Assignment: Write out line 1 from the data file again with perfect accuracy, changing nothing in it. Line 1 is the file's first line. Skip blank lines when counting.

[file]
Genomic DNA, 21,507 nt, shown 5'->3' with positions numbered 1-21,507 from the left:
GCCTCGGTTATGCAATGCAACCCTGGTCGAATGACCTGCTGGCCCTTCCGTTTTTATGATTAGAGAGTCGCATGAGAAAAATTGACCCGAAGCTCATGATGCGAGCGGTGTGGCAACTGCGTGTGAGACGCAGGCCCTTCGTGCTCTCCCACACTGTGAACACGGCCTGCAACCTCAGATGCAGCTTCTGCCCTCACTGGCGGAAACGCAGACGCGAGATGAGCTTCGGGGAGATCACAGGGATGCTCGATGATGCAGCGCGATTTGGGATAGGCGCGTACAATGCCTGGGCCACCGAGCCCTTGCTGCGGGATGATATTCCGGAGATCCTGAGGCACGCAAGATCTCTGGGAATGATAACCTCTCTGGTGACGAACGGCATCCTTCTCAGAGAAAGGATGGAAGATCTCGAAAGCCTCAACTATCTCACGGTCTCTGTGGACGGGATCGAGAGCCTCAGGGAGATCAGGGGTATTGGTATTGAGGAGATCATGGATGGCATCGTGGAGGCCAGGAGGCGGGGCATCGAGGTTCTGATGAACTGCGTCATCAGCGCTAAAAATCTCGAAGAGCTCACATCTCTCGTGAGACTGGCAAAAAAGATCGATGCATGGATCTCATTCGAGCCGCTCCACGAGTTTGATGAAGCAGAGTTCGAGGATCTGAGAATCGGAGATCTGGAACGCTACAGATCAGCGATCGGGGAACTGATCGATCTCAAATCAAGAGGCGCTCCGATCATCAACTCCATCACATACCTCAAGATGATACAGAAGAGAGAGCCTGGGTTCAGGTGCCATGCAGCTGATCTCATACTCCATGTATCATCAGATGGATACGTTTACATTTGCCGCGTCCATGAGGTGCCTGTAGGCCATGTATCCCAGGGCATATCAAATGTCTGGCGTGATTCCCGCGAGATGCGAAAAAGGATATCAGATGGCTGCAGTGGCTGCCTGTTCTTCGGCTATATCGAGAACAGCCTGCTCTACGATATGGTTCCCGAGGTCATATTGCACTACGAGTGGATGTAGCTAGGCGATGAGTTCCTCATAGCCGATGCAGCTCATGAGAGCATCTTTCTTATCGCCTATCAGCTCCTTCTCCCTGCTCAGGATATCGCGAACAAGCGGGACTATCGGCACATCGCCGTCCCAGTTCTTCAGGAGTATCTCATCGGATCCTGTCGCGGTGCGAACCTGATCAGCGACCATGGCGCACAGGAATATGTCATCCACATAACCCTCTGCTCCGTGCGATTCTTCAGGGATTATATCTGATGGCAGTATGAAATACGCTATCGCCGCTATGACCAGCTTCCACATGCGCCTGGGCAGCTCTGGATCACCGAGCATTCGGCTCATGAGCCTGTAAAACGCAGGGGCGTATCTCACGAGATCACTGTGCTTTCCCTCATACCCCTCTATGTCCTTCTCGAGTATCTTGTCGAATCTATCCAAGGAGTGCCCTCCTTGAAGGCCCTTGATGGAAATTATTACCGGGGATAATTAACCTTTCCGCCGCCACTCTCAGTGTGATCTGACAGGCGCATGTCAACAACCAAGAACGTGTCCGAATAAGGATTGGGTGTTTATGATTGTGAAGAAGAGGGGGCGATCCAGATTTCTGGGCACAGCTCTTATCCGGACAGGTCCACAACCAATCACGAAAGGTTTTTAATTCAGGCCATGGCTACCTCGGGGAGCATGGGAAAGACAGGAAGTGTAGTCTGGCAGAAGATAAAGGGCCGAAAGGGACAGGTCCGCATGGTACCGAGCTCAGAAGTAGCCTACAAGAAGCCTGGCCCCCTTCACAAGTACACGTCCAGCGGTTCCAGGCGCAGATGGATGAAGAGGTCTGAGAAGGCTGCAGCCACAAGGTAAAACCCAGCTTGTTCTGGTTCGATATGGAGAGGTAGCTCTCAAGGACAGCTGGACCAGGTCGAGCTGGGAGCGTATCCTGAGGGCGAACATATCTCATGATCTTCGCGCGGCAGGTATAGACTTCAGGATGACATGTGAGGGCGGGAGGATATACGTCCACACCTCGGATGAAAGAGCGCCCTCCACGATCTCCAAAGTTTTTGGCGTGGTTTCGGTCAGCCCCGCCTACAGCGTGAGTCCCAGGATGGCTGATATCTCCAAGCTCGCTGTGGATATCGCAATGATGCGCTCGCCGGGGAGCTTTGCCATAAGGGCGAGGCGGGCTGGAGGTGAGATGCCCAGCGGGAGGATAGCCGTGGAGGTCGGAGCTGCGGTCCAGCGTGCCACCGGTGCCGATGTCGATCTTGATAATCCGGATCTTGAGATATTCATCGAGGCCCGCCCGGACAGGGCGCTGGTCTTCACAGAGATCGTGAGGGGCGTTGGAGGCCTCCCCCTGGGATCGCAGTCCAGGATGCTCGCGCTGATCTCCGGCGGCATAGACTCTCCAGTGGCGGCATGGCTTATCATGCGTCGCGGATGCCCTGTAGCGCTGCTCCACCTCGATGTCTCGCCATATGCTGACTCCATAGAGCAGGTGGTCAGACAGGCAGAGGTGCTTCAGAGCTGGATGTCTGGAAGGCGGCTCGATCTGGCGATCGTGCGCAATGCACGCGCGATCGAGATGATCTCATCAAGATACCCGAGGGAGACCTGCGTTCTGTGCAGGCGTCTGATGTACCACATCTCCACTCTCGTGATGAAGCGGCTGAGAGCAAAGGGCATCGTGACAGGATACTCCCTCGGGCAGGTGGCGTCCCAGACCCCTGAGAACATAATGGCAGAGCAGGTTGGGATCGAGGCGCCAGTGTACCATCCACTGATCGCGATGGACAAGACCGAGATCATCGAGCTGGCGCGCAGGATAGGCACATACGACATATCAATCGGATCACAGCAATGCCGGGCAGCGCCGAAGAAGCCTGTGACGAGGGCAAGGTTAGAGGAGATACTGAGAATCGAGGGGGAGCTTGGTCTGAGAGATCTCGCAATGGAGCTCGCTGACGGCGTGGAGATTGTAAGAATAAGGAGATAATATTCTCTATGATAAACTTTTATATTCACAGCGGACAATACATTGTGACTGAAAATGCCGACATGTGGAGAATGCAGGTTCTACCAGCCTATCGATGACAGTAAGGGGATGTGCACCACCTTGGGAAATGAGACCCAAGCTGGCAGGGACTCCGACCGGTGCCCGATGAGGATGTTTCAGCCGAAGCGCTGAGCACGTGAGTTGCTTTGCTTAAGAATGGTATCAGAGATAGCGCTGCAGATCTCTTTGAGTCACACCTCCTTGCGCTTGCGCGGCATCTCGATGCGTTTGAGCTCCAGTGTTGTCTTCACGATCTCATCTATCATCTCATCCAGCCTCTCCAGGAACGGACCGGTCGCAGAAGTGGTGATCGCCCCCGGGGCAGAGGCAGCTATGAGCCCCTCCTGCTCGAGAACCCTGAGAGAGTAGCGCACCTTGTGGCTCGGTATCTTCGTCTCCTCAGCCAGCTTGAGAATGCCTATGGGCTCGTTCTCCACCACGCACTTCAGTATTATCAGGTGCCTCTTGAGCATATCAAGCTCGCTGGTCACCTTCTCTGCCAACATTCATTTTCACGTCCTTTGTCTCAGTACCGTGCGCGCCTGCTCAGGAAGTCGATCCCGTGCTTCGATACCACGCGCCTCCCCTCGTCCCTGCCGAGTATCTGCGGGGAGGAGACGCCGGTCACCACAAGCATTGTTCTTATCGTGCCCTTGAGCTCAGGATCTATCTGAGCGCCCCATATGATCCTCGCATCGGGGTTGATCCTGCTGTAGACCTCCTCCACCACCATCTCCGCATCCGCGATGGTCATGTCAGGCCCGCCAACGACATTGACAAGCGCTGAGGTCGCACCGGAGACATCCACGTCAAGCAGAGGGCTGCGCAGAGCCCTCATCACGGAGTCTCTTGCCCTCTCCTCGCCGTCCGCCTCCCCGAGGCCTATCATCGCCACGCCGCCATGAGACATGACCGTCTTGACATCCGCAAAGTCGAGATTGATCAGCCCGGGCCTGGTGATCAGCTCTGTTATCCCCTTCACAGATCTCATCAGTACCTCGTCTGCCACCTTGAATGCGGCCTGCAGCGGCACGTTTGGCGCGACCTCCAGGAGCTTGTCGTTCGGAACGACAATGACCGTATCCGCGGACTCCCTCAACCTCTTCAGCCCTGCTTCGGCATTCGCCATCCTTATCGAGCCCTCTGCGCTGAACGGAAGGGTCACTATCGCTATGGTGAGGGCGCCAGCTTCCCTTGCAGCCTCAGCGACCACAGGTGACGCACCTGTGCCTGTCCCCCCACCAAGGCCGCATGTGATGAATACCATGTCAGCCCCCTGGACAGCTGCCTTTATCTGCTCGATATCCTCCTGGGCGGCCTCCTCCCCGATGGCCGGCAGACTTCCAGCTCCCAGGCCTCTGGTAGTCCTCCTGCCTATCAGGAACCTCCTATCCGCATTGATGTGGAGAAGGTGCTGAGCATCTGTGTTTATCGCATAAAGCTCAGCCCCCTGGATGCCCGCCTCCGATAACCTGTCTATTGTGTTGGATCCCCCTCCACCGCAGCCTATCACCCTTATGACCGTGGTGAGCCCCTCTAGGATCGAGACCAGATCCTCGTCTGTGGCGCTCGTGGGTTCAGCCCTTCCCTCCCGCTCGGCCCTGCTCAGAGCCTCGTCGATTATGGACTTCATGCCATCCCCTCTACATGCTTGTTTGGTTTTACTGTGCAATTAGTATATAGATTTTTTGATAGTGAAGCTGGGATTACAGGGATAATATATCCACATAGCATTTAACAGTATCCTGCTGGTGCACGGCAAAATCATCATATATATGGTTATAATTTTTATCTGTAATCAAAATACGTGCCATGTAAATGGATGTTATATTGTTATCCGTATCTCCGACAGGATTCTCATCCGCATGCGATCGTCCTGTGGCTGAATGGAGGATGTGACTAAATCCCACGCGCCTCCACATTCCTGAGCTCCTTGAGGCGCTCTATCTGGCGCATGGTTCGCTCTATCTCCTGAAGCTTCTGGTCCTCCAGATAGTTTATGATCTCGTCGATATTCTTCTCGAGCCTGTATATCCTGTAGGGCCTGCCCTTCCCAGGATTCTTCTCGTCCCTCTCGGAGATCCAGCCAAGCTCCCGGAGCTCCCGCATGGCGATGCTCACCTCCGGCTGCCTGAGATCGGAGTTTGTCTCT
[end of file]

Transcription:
Genomic DNA, 21,507 nt, shown 5'->3' with positions numbered 1-21,507 from the left: